DALLAS -- The students at The University of Texas at Dallas didn't get us to the moon. But they have launched a mission to take us back.
By the time NASA grounded the Apollo program, it had compiled 11 years’ worth of conversations. Those conversations were recorded on hundreds of reels.
“And they’ve literally never been listened to,” Dr. John Hansen, associate dean for research at the Erik Jonsson School of Engineering and Computer Science, said.
Dr. Hansen said that in the 60s, those tapes were put in a closet and forgotten.
“There are roughly 250 to 400 of these tapes,” Hansen said.
Most of what we’ve heard is from Neal Armstrong and Buzz Aldrin, but there were hundreds of people behind the scenes who made landing on the moon possible.
“It’s part of history,” Hansen said.
Roughly 200,000 hours of their conversations were never released. Dr. Hansen and his team wanted to make that happen. First, they had to get the audio on to a computer.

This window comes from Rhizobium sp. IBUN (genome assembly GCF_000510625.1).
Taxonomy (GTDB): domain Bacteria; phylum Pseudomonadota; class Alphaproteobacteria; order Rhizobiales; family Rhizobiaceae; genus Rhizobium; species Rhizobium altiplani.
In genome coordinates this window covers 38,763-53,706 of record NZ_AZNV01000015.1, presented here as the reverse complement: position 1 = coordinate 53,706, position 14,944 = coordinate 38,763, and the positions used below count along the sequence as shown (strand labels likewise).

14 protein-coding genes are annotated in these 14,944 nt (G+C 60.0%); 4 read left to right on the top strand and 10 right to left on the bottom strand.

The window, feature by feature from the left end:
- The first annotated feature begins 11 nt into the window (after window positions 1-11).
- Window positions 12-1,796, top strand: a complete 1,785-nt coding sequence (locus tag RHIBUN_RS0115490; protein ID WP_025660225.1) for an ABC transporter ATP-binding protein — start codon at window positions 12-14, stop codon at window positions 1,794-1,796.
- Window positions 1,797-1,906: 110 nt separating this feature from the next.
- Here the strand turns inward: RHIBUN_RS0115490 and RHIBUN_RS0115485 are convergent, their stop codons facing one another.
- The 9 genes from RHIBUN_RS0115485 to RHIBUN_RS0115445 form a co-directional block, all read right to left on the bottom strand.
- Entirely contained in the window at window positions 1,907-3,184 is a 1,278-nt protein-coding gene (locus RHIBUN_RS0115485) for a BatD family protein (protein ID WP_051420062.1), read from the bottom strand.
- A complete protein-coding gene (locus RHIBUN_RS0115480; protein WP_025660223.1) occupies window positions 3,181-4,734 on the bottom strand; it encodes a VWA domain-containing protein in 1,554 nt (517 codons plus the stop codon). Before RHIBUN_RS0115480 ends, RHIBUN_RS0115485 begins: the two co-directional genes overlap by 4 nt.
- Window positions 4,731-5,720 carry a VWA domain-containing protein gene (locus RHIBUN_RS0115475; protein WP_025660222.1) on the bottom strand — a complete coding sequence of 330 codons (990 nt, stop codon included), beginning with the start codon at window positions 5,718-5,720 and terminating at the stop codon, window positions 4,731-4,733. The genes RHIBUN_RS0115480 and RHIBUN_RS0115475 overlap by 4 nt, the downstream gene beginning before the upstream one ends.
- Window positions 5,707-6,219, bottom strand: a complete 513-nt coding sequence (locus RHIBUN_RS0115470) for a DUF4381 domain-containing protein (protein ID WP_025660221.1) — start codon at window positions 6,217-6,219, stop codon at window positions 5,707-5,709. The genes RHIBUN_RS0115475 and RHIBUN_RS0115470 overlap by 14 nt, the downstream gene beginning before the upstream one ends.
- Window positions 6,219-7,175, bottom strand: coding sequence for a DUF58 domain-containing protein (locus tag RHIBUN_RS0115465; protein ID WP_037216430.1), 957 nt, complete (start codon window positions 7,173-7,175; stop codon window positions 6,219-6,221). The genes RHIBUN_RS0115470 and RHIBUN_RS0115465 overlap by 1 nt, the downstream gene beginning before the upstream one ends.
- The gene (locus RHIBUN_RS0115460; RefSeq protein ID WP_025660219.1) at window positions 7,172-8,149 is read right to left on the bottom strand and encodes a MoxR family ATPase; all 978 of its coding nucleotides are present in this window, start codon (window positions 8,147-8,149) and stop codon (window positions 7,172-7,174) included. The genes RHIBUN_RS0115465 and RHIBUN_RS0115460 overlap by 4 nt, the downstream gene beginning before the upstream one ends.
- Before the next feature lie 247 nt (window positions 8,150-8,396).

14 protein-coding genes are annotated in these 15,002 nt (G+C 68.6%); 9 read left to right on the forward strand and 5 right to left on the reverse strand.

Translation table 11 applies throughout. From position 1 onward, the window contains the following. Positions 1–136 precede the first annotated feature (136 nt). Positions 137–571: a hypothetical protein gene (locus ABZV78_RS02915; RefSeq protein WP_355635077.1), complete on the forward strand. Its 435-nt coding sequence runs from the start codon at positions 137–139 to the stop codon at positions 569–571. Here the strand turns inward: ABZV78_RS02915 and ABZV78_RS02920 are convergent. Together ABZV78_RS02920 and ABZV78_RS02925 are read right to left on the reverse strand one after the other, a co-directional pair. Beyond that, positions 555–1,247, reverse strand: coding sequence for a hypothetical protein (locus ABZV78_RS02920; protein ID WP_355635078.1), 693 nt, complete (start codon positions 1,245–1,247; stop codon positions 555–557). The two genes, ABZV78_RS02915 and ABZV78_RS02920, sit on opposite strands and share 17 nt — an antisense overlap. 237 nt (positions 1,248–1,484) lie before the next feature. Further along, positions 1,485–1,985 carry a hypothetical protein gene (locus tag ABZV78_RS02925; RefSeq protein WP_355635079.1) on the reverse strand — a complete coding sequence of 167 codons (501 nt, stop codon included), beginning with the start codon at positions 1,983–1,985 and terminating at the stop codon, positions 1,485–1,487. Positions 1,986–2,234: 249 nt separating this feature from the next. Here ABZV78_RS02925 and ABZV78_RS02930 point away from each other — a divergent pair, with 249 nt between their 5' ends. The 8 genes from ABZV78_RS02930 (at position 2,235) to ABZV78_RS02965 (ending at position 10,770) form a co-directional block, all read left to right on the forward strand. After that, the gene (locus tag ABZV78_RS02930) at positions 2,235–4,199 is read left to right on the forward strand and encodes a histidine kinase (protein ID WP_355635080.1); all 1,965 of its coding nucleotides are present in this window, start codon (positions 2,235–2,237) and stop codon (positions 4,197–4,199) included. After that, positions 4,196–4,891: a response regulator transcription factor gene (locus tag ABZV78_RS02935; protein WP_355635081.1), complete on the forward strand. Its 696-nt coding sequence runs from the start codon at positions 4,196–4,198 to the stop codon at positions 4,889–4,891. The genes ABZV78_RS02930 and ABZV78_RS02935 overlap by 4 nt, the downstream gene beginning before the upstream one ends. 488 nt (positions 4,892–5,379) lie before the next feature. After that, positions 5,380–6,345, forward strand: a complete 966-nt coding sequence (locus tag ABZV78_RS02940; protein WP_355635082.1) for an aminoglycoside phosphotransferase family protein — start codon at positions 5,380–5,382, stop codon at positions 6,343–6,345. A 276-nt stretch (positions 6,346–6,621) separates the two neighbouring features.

“If we don’t digitize it, these tapes will just deteriorate in the long run,” Hansen said.
Unfortunately, only one machine in the world could play those tapes, and it was a dinosaur that hadn’t been used since the 60s.
Doing it that way would have taken almost 200 years. Dr. Hansen and his team modified the machine and did it in four months.
But their main goal was to create technology that could write down, word for word, all of that audio for them. However, getting to the moon may have been an easier task.
Say you want to talk to Siri on your iPhone. Now imagine 30 people are talking about different things all at the same time. Wouldn’t it be amazing if Siri could write down every single word from every single person?
That’s exactly what they developed. Their creation has transcribed 19,000 hours of audio in less than five years.
Although there’s a long way to go, they say this technology might one day help NASA reach Mars, improve education, and help people work better together.
Proof that sometimes our best future is history just waiting to be heard.
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